Business Today

Input Troubles

A significant spike in prices of key raw materials post lockdown has thrown a curveball at the revival story of India Inc
twitter-logoSumant Banerji | Print Edition: February 21, 2021
Input Troubles
Illustration by Siddhant Jumde

After an unprecedented year in 2020, Indias manufacturing sector is already facing its first major challenge in 2021 - rising raw material prices. Since the economy started opening up in May last year, prices of key inputs such as steel, copper, aluminium, rubber, plastic and cement have gone up sharply.

Depending on the grade, prices of steel have shot up between 24 and 50 per cent. Since August, the average monthly price of hot rolled coil - a benchmark grade of the commodity - has risen by over Rs 14,000 per tonne to Rs 65,044 per tonne in December, a near 30 per cent jump. Similarly, copper prices have gone up by 25 per cent, rubber by 35 per cent and aluminium by 13 per cent. Prices of cement have grown at a more sedate pace, but over a much longer period of time - more than 16 per cent since January 2019.

Most of it is largely due to global factors. A strong rebound in China, the world's second-largest economy and the largest consumer of base metals, created a demand-supply gap, pushing up prices of most commodities. Domestic prices have mirrored the trend, putting pressure on sectors ranging from automobiles and consumer appliances to housing and infrastructure. Most companies had to absorb part of the cost and pass on the rest to consumers at a time when overall economic recovery is still circumspect.

Since January 1, car and two-wheeler companies have hiked prices by 2-5 per cent, while consumer durable firms have increased prices of appliances, including television sets, washing machines, air conditioners and dish washers, by 3-4 per cent.

"We made all efforts to reduce our costs and have deferred price increases for a significant duration, but the quantum of input cost increase is such that we could not have held on for much longer," says Veejay Nakra, CEO, Automotive Division, Mahindra and Mahindra.

Concerns are being raised within the government as well. Minister for Road Transport, Highways, Micro, Small and Medium Enterprises, Nitin Gadkari has cautioned steel and cement companies to not profiteer. He even shot off a letter to Prime Minister Narendra Modi and Minister for Steel Dharmendra Pradhan expressing his concerns on the issue.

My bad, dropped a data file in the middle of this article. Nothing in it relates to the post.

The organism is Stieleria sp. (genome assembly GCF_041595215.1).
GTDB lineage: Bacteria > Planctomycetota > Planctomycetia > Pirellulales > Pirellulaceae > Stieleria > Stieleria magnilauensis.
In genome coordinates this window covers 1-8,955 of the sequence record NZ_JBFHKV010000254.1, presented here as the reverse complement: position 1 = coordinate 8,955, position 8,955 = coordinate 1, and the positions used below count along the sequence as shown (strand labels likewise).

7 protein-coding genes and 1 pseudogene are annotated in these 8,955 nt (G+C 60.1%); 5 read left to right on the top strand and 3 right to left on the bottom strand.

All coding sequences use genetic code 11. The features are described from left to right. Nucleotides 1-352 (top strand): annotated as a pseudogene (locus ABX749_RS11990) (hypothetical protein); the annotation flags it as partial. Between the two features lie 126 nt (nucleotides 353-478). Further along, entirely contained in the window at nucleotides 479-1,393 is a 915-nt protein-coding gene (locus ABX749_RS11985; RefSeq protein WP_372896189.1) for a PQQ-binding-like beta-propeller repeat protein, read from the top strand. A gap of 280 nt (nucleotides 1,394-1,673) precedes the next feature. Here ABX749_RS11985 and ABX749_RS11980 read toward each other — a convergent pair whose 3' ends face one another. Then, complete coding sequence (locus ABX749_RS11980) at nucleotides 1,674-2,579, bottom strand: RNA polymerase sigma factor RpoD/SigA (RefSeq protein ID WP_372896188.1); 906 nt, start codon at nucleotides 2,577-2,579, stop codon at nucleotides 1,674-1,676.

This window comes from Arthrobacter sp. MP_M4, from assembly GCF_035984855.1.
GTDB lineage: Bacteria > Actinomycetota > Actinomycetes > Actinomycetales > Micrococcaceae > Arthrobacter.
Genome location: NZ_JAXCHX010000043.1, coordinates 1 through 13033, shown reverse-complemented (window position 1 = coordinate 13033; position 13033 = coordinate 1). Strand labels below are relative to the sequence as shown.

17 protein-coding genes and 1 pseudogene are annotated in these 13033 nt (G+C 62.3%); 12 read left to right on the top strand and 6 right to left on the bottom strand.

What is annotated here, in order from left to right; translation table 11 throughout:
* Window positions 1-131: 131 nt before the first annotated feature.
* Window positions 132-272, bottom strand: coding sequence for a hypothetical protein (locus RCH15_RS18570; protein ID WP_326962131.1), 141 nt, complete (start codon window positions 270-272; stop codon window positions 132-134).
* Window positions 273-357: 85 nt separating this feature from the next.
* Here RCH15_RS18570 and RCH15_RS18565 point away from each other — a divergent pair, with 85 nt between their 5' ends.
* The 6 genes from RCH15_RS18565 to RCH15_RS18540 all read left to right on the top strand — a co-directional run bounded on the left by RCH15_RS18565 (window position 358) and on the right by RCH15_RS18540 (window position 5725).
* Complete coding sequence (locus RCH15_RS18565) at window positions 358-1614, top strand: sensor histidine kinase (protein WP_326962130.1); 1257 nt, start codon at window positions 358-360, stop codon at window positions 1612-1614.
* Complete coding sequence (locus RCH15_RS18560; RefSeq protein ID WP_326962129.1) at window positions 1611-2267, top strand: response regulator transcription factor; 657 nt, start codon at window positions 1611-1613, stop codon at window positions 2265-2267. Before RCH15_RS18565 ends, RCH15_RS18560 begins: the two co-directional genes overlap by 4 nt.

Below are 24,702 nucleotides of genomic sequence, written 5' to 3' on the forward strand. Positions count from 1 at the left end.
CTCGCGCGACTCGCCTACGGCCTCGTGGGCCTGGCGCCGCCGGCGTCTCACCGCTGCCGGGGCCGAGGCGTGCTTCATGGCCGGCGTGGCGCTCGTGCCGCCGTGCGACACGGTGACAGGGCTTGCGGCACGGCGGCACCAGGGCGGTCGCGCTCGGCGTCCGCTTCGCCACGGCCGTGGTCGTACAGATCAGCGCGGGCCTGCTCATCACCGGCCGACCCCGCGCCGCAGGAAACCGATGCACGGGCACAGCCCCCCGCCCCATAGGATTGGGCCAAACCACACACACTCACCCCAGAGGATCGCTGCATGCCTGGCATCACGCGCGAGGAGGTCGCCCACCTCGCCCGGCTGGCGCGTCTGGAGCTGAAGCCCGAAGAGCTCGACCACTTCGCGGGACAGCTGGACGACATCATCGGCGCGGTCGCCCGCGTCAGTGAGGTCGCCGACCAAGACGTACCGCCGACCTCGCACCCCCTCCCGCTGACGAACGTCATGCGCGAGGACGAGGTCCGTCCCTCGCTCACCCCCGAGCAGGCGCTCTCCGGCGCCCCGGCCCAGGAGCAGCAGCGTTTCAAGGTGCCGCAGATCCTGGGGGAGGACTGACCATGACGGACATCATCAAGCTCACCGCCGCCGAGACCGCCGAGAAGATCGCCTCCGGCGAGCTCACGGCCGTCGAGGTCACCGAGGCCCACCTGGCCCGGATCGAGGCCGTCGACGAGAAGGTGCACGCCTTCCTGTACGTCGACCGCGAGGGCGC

"A long-term policy is needed for steel and cement manufacturers... a uniform policy," he said, while addressing an event organised by industry body ASSOCHAM on December 17. "If the price hike had been in the range of 15-20 per cent, it could have been justified, but it is abysmally high. It inflates project costs and makes them unviable."

On January 23, Gadkari went a step further, saying he would permit the use of synthetic fibre and composite fibre bars as alternatives to steel for construction of roads and bridges. "Nearly 40 per cent of steel and cement are used in highway construction. If they dont reduce prices, we will formulate alternative policies," he said. "I am going to settle my issue with them. Now, we are planning to allow synthetic fibre in place of steel."

The hike in prices could not have come at a more inopportune time for consumer-facing industries. Following the un-lockdown phase where most sectors saw better-than-expected sales on account of pent-up demand, the festival season gave more reasons for hope of a full recovery in demand. In December for example, retail sale of automobiles logged its first growth in a month in the current fiscal. Questions on whether this was sustainable in the New Year were already in the air, and companies fear a price hike, howsoever small, may act as a dampener.

"The prospects for January are bleak... it could be a very challenging month," says Vinkesh Gulati, President, Federation of Automobile Dealers Federation (FADA). "Demand has slowly crept up, but there are a lot of uncertainties and these are still challenging times. It would have been better if there was no price hike at this time."

The fear is that there may be more price escalations in future. In its latest report, rating agency CRISIL said domestic prices of steel are still 6-8 per cent below global-landed prices. "Put in another way, there is room to raise domestic prices further given they move in sync with the world trend," it said. "We expect steel prices to remain high in the January-March 2021 quarter with a sequential price hike of Rs 7,000-8,500 per tonne. Consequently, flat steel prices are seen 14-15 per cent higher year-on-year this fiscal." This could mean another round of price hikes, something industries are already bracing themselves for. But nobody is happy about it.

"Between October 2020 and January 2021, we have seen a 15 per cent increase in raw material prices, which means a 5-6 per cent increase in cost of products. We have passed on 3-4 per cent of it and absorbed the rest," says Manish Sharma, President and CEO, Panasonic, India and South Asia. "The trend is towards another potential price hike in April as commodity prices are still rising, which is not a good situation."